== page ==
Opinion: Has the HCA done enough to convince the sector that it should charge fees?
Published by Anonymous for 24dash.com in Housing and also in Central Government, Regulation
Standard housing pictureImage: Housing via Shutterstock
By Phil Morgan, independent consultant and former TSA executive director
As someone who has been ‘in the thick of it’ as a senior regulator and broadly supportive of the principle of charging fees, I read the recent discussion paper released by the HCA with interest. Whilst some good points are made, especially by Julian Ashby in his introduction, three key points will need to be addressed further.
Firstly, let’s stop pretending that the government is about to stand aside from using the regulator to both legitimately align with objectives on housing benefit and to ‘policy passport’ the latest trendy fad from ministers (remember tenant cashback, anyone?). This means that it is reasonable for the sector to expect that government should cover some of the costs of the regulator.
Secondly, the paper makes a poor case for relating the fee to the actual cost of regulation. Instead everyone is given a standard fee based on size irrespective of their use of regulator resources. Whilst administratively convenient this does not seem fair. Given that the regulator clearly spends more resources on landlords with lower governance and viability ratings, then surely such landlords should be charged more than good landlords who are compliant and take up little of the regulator’s time and resources?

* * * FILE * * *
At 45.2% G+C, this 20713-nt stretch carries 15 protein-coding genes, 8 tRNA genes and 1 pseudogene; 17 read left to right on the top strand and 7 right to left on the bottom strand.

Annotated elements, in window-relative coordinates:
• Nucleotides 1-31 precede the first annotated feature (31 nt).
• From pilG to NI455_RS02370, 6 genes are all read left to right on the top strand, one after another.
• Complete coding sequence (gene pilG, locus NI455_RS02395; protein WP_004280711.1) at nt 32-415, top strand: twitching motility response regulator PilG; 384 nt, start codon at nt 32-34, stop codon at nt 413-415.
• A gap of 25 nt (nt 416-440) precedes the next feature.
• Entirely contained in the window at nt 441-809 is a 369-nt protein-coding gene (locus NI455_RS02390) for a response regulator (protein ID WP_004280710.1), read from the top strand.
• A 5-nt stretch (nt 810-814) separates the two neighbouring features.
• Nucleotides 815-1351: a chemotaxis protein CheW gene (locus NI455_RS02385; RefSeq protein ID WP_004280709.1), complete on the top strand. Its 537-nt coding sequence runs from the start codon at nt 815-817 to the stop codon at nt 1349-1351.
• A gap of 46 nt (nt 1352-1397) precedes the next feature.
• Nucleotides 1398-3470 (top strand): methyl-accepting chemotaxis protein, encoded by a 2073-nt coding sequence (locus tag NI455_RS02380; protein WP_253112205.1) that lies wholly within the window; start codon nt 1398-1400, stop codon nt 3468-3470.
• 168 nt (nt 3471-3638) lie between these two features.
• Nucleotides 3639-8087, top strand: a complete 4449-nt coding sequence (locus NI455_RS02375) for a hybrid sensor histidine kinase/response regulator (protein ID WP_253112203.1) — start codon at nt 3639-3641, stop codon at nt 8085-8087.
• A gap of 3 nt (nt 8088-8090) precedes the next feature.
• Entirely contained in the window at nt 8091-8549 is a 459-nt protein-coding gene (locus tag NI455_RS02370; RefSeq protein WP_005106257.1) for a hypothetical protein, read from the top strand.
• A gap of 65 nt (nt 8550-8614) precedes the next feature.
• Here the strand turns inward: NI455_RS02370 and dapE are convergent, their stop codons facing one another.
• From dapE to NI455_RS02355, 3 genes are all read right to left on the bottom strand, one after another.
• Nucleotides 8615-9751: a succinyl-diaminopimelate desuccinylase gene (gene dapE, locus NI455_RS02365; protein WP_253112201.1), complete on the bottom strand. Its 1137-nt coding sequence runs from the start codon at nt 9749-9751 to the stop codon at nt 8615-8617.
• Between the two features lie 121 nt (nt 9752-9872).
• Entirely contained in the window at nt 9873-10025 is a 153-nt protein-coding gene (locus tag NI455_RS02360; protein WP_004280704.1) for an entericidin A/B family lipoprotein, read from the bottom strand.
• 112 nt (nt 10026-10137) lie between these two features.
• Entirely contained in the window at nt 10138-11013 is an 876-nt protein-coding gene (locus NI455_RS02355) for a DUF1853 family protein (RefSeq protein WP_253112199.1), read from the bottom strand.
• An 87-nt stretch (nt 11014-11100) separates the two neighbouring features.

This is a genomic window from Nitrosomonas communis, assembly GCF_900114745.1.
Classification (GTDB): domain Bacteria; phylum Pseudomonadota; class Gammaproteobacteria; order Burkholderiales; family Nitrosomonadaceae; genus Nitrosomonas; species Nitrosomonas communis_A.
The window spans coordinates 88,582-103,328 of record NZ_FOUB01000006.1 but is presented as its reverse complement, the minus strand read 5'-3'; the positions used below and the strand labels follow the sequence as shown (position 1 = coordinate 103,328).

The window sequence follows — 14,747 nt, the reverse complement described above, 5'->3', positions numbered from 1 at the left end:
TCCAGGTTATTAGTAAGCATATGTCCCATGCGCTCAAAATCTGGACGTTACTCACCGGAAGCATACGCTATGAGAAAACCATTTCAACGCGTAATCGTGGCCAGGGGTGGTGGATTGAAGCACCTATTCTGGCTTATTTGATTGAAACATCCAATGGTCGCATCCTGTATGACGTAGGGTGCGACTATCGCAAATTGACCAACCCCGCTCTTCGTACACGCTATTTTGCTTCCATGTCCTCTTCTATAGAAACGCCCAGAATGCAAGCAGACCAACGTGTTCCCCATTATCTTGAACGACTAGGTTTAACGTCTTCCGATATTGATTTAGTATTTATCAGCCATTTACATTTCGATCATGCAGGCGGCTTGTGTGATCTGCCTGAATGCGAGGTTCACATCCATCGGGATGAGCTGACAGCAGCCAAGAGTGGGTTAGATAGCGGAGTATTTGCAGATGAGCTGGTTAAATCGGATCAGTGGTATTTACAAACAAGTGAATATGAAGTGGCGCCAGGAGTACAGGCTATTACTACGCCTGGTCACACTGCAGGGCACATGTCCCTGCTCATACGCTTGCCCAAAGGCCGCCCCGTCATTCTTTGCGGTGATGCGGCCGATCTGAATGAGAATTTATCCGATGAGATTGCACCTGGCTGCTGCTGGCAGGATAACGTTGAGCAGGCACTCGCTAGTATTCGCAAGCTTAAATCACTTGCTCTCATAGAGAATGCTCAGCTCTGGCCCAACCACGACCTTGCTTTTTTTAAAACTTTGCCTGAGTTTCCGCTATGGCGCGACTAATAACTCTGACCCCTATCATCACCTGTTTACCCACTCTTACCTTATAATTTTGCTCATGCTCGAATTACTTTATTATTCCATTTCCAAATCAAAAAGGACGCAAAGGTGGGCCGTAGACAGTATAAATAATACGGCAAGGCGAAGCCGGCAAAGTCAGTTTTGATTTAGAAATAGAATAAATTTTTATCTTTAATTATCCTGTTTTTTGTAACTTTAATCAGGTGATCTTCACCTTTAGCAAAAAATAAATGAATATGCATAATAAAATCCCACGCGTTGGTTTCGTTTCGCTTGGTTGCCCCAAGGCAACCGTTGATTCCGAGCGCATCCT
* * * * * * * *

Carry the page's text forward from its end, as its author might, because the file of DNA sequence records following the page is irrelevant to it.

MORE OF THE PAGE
Finally, there is little sign of the greater accountability of the regulator to the sector for fees. Whilst value for money statements from the regulator are welcome, these should be expected anyway at a time when it is downgrading landlords because of their approach to value for money. The current forums have little resonance for most landlords who will expect something in the way of representation in exchange for taxation. Regional or sub-regional forums would be a welcome start.
But it’s not just landlords: tenants’ rents will increase (or services decrease) to pay for fees. They are also a stakeholder, and the recent select committee report on consumer regulation proposed an annual external check. Perhaps the greater accountability should extend to tenants too?
So I think the regulator hasn’t quite made the case for fee charging yet. But the opening up of debate is welcome and I look forward to hearing the views of my fellow board members with interest!
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